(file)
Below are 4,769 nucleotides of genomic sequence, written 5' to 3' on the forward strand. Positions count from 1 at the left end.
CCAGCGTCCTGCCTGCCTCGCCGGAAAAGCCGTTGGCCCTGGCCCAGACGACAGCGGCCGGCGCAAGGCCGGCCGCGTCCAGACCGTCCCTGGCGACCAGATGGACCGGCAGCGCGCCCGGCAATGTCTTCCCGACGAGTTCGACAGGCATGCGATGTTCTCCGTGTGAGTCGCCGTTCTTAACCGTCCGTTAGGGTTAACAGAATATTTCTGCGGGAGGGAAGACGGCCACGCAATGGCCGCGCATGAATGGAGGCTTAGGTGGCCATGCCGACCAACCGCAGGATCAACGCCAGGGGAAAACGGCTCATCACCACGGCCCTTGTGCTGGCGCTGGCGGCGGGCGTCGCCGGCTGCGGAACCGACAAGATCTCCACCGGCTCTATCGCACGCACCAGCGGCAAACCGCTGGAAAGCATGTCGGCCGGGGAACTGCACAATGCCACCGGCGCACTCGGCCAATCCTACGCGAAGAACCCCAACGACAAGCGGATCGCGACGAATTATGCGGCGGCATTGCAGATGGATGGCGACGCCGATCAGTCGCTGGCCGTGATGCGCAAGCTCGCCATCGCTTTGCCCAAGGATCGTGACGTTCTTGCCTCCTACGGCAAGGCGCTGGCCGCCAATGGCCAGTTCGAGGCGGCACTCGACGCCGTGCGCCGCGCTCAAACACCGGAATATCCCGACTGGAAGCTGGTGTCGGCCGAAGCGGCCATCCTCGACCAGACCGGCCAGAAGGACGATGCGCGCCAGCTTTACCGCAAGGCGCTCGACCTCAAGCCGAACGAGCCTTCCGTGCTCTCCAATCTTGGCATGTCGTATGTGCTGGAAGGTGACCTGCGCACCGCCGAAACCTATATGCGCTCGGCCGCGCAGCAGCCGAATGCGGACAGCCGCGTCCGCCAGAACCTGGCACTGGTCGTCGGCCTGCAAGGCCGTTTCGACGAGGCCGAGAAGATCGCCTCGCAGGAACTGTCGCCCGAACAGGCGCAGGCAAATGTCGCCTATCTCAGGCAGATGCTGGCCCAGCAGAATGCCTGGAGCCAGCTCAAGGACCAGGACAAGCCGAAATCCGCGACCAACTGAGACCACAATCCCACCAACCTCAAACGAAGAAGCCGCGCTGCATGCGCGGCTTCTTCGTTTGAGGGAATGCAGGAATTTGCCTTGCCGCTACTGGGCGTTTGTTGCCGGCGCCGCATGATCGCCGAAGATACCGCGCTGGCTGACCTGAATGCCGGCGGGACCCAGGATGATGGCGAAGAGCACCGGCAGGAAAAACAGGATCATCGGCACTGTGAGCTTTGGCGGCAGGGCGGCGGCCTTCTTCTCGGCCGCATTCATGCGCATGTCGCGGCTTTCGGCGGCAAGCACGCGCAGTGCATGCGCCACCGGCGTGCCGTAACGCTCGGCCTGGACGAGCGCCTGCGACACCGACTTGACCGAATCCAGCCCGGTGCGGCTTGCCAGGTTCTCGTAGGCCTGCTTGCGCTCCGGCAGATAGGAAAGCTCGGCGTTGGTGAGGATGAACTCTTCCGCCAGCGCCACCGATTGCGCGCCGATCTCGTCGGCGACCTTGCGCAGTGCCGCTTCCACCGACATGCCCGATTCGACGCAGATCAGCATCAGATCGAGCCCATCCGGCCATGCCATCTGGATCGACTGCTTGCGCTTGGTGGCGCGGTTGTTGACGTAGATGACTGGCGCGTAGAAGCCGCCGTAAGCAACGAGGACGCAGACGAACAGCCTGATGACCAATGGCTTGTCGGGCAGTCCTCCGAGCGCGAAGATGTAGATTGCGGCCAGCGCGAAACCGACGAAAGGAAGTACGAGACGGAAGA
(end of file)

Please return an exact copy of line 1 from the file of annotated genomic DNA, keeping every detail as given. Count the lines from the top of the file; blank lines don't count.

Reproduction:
Below are 4,769 nucleotides of genomic sequence, written 5' to 3' on the forward strand. Positions count from 1 at the left end.